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A Millionaire of Rough-and-Ready   By: (1836-1902)

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There was no mistake this time: he had struck gold at last!

It had lain there before him a moment ago a misshapen piece of brown stained quartz, interspersed with dull yellow metal; yielding enough to have allowed the points of his pick to penetrate its honeycombed recesses, yet heavy enough to drop from the point of his pick as he endeavored to lift it from the red earth.

He was seeing all this plainly, although he found himself, he knew not why, at some distance from the scene of his discovery, his heart foolishly beating, his breath impotently hurried. Yet he was walking slowly and vaguely; conscious of stopping and staring at the landscape, which no longer looked familiar to him. He was hoping for some instinct or force of habit to recall him to himself; yet when he saw a neighbor at work in an adjacent claim, he hesitated, and then turned his back upon him. Yet only a moment before he had thought of running to him, saying, "By Jingo! I've struck it," or "D n it, old man, I've got it"; but that moment had passed, and now it seemed to him that he could scarce raise his voice, or, if he did, the ejaculation would appear forced and artificial. Neither could he go over to him coolly and tell his good fortune; and, partly from this strange shyness, and partly with a hope that another survey of the treasure might restore him to natural expression, he walked back to his tunnel.

Yes; it was there! No mere "pocket" or "deposit," but a part of the actual vein he had been so long seeking. It was there, sure enough, lying beside the pick and the debris of the "face" of the vein that he had exposed sufficiently, after the first shock of discovery, to assure himself of the fact and the permanence of his fortune. It was there, and with it the refutation of his enemies' sneers, the corroboration of his friends' belief, the practical demonstration of his own theories, the reward of his patient labors. It was there, sure enough. But, somehow, he not only failed to recall the first joy of discovery, but was conscious of a vague sense of responsibility and unrest. It was, no doubt, an enormous fortune to a man in his circumstances: perhaps it meant a couple of hundred thousand dollars, or more, judging from the value of the old Martin lead, which was not as rich as this, but it required to be worked constantly and judiciously. It was with a decided sense of uneasiness that he again sought the open sunlight of the hillside. His neighbor was still visible on the adjacent claim; but he had apparently stopped working, and was contemplatively smoking a pipe under a large pine tree. For an instant he envied him his apparent contentment. He had a sudden fierce and inexplicable desire to go over to him and exasperate his easy poverty by a revelation of his own new found treasure. But even that sensation quickly passed, and left him staring blankly at the landscape again.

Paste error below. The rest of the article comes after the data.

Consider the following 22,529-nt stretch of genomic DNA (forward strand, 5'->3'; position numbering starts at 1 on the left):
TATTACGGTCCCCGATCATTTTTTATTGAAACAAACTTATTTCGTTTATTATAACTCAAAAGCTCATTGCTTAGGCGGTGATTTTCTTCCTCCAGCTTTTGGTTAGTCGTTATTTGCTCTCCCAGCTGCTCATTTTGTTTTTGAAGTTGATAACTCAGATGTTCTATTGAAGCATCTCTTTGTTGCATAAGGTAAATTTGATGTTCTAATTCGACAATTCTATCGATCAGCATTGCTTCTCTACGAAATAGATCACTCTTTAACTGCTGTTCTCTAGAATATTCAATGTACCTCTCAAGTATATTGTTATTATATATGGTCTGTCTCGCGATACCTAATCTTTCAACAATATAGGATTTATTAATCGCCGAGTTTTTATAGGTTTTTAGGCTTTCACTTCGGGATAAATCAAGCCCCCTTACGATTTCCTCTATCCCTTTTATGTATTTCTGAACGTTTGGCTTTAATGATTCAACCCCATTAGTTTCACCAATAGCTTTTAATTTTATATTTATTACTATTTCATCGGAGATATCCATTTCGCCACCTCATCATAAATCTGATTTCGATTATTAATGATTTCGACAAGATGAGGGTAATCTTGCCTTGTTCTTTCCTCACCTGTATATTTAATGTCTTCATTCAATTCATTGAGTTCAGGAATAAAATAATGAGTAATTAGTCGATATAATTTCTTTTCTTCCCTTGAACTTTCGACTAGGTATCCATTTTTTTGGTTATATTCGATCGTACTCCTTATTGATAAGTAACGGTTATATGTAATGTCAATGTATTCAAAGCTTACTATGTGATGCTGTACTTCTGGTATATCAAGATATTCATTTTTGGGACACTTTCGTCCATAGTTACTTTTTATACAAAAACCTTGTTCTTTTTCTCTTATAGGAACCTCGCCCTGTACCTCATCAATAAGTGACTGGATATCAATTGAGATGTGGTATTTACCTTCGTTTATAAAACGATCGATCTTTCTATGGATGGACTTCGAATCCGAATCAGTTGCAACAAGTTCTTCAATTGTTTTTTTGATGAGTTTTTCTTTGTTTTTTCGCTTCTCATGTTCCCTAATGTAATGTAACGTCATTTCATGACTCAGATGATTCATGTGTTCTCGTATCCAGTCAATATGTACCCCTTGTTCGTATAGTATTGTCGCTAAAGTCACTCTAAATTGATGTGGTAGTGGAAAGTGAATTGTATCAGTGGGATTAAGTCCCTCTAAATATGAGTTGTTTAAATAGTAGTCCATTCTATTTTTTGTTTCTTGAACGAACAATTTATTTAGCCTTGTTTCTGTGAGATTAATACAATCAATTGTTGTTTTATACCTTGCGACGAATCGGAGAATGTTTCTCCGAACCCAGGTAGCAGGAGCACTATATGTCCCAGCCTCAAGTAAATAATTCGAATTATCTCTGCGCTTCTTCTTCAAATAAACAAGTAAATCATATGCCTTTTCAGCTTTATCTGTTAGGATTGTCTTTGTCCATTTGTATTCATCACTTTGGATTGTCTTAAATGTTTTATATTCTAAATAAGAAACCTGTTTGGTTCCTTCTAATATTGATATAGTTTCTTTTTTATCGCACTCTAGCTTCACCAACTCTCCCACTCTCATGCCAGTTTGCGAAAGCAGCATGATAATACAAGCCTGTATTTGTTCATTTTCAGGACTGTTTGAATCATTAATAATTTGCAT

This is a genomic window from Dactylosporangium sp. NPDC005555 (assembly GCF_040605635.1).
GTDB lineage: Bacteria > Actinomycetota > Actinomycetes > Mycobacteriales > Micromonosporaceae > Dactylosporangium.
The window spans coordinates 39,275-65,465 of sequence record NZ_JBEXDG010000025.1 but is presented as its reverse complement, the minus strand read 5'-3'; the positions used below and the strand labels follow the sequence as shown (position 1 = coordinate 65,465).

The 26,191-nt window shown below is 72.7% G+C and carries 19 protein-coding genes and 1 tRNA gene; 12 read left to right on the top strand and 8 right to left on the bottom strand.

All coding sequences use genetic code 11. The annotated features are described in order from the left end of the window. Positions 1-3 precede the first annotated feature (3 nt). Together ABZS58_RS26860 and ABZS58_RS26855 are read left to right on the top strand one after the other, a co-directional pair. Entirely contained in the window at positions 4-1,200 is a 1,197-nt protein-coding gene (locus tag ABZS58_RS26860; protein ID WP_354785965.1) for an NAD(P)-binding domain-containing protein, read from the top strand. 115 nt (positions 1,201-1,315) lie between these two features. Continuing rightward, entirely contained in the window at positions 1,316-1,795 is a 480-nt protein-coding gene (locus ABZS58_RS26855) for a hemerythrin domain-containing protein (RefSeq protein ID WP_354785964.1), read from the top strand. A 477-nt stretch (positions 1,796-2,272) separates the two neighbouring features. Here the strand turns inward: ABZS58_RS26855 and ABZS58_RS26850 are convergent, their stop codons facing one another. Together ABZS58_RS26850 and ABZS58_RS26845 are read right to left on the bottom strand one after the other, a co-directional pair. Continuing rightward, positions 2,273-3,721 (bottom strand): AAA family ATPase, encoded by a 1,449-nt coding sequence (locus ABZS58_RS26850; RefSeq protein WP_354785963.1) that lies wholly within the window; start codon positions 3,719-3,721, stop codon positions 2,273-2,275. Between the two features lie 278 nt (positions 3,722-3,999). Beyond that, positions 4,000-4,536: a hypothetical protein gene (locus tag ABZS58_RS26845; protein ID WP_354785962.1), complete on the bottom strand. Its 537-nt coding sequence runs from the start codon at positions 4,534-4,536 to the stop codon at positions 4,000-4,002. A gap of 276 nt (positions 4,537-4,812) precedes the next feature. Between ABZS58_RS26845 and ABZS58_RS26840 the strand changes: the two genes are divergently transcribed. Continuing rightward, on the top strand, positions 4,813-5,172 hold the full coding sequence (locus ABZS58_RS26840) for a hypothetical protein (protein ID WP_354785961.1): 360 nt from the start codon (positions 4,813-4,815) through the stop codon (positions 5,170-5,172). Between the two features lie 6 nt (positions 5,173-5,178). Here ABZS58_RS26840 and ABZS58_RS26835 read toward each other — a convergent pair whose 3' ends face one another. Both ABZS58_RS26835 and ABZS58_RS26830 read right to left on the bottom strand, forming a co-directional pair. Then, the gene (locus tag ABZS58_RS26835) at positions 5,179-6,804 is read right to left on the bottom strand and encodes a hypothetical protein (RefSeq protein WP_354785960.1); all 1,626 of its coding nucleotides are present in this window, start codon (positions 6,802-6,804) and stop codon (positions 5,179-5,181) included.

As soon as he had made his discovery known, and settled its value, he would send for his wife and her children in the States. He would build a fine house on the opposite hillside, if she would consent to it, unless she preferred, for the children's sake, to live in San Francisco. A sense of a loss of independence of a change of circumstances that left him no longer his own master began to perplex him, in the midst of his brightest projects. Certain other relations with other members of his family, which had lapsed by absence and his insignificance, must now be taken up anew. He must do something for his sister Jane, for his brother William, for his wife's poor connections. It would be unfair to him to say that he contemplated those things with any other instinct than that of generosity; yet he was conscious of being already perplexed and puzzled.

Meantime, however, the neighbor had apparently finished his pipe, and, knocking the ashes out of it, rose suddenly, and ended any further uncertainty of their meeting by walking over directly towards him... Continue reading book >>

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